knitting = connecting threads

Knitting is a method by which thread or yarn may be turned into cloth or other fine crafts. Knitted fabric consists of consecutive rows of loops, called stitches. As each row progresses, a new loop is pulled through an existing loop. The active stitches are held on a needle until another loop can be passed through them. This process eventually results in a final product, often a garment.”  (Wikipedia, 2012).

I’ve been knitting — a lot. For years I’ve knit with large needles and gorgeous, worsted to bulky yarns of all descriptions. I’ve made scarves, shawls, shrugs, hats galore, afghans, even leg warmers. I’ve felted handbags and coasters, christmas ornaments and hats.

What I’ve never done before is lace knitting. I’m on my third project, still a tender beginner at this but I realized a small but important connection beyond the magical interlocking of yarn: I’m finally knitting like my mother did.

I remember baby blankets and sacques, reindeer pullovers and fancy shawls, Barbie sweaters and even a delicate white angora shrug. All done in tiny exquisite stitches.  Even, meticulous and delightful to touch. I always thought it was just too slow and painstaking. I was a speed knitting. A hat in 2 hours, a scarf overnight. A baby blanket for next week’s shower — plenty of time!

This year suddenly I wanted to, not conquer, but join in with lace.

It started from the yarn (doesn’t it always start there?) I had fallen in love with the magnificent variety of fingering weight merino being hand- and kettle-dyed. There’s some seriously gorgeous yarn out there these days. I found myself buying smaller and smaller needles to do the fine yarns justice. First I blended with a strand of equally gorgeous mohair/silk blends (the pouf let me keep the needles larger). But they were too loose and didn’t have enough definition. So I stuck with hats of worsted weight merino and browsed endless lace patterns on Ravelry.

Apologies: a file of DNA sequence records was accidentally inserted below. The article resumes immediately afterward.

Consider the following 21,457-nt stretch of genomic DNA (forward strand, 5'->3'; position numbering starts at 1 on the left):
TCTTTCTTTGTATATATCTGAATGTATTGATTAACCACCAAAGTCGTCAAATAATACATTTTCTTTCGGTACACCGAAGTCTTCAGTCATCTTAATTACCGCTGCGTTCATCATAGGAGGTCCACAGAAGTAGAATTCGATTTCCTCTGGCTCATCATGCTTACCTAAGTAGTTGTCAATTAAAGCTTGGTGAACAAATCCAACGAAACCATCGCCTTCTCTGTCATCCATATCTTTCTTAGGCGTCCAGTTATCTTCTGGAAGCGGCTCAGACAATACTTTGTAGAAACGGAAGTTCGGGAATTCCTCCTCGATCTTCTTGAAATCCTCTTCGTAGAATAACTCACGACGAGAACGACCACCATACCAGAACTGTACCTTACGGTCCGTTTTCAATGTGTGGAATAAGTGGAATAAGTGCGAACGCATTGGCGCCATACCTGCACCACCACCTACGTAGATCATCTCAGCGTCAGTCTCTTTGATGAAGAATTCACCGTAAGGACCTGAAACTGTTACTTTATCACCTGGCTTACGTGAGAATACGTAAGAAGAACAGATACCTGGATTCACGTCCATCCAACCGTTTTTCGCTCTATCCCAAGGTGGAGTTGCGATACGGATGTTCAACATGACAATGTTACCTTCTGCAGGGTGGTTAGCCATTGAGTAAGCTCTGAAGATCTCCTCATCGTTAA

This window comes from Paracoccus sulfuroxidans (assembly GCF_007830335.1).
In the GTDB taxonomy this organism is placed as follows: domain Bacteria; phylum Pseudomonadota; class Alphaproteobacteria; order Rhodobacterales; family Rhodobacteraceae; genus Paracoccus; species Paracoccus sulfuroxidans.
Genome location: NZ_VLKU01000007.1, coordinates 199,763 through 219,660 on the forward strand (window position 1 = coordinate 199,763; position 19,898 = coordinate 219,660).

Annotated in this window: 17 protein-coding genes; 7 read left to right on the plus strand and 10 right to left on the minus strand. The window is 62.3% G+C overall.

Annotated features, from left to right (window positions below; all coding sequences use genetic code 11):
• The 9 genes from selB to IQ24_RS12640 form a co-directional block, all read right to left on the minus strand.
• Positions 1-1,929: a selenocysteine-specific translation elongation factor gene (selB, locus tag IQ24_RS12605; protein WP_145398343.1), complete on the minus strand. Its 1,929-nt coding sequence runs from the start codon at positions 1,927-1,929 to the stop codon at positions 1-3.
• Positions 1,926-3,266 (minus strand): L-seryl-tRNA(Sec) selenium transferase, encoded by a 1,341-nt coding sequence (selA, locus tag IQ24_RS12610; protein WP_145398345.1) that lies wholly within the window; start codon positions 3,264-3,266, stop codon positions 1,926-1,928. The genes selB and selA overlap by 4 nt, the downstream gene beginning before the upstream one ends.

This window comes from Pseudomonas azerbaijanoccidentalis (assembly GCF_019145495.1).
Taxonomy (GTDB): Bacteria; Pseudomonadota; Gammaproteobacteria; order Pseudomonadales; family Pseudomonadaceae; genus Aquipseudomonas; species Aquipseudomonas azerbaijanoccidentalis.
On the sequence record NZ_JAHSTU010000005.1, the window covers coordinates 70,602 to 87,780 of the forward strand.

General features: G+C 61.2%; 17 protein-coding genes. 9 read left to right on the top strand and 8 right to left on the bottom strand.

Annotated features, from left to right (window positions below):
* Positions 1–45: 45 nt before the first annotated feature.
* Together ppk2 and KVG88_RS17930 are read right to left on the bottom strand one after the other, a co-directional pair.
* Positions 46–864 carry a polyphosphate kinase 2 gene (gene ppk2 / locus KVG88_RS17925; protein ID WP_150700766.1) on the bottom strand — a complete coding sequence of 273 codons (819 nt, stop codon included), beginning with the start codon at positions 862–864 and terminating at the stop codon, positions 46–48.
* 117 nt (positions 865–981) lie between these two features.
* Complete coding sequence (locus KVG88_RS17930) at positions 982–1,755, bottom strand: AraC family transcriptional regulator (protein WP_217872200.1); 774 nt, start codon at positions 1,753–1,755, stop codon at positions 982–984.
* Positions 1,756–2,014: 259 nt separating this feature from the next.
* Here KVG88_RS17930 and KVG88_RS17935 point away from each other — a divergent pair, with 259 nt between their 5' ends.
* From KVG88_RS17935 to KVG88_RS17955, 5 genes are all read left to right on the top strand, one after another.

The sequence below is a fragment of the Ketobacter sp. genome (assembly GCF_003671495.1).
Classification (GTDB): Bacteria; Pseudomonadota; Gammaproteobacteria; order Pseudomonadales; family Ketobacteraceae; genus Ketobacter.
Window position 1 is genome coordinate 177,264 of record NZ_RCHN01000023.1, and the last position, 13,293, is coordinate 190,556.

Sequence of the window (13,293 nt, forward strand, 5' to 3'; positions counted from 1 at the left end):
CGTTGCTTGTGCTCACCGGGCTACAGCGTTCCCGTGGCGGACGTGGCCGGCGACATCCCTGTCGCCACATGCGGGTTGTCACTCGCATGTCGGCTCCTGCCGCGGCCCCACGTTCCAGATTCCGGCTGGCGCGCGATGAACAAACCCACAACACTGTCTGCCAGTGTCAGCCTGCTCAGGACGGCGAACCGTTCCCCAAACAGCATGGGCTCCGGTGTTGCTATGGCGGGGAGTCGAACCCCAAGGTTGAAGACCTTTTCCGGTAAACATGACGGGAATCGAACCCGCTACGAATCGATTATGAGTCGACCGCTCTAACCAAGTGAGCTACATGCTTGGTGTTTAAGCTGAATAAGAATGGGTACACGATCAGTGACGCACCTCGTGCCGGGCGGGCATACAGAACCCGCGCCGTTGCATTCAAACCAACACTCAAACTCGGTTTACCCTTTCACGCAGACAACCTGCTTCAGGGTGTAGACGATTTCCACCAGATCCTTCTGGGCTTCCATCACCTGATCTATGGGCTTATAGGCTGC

Now I’m addicted, and I see my mother’s hands as I knit.

Here are pictures of my first couple of projects. The purple shawlette, in Malabrigo sock 100% merino, was the first. The middle one is waiting to block and I’m not sure where it’s hiding. But number 3 is the lime green Malabrigo laceweight merino. I bought the yarn ages ago, couldn’t think why when I got the color home, but it’s exactly the weight I wanted to experiment with and it’s working up more beautifully than I expected.

The pattern is a travelling one, where each repeat springs out of the last, magically, I think. This is what made me see my mother’s hands. She loved this kind of lace knitting, vines, leaves, ferns, complex (way more than this) and graceful. She would have totally gone coo-coo over today’s luscious yarns with their saturated colors.

Hey Mom, socks are next!


5 thoughts on “knitting = connecting threads

  1. Your work is beautiful. Funnily enough another blogger has used almost the same green as you to knit something similar. She was having problems joining up the yarn as she found it very slippery; Do you know the secret?

    I used to knit a lot, staying up until the early hours to finish a project. Unfortunately, my hands began to ache so I stopped.

  2. Pingback: knitting = connecting threads | Octobia's Blog - connecting-threads

  3. I am currently knitting with Malabrigo Sunny Lime too! Isn’t it a pretty color? What surprised me is how soft it is. In the store I didn’t think it was all that soft. It wasn’t until I was knitting some socks and then went back to knitting with the Merino that I realized just how soft this stuff is. Oh and my needles are also getting smaller and smaller. 🙂

  4. Hi Nyssa, I too was blown away by how soft it worked up and how easy it was to work with. Asheville is having a Yarn Crawl today and I’m going to be browsing through the 12 fiber stores looking for more Malabrigo laceweight!

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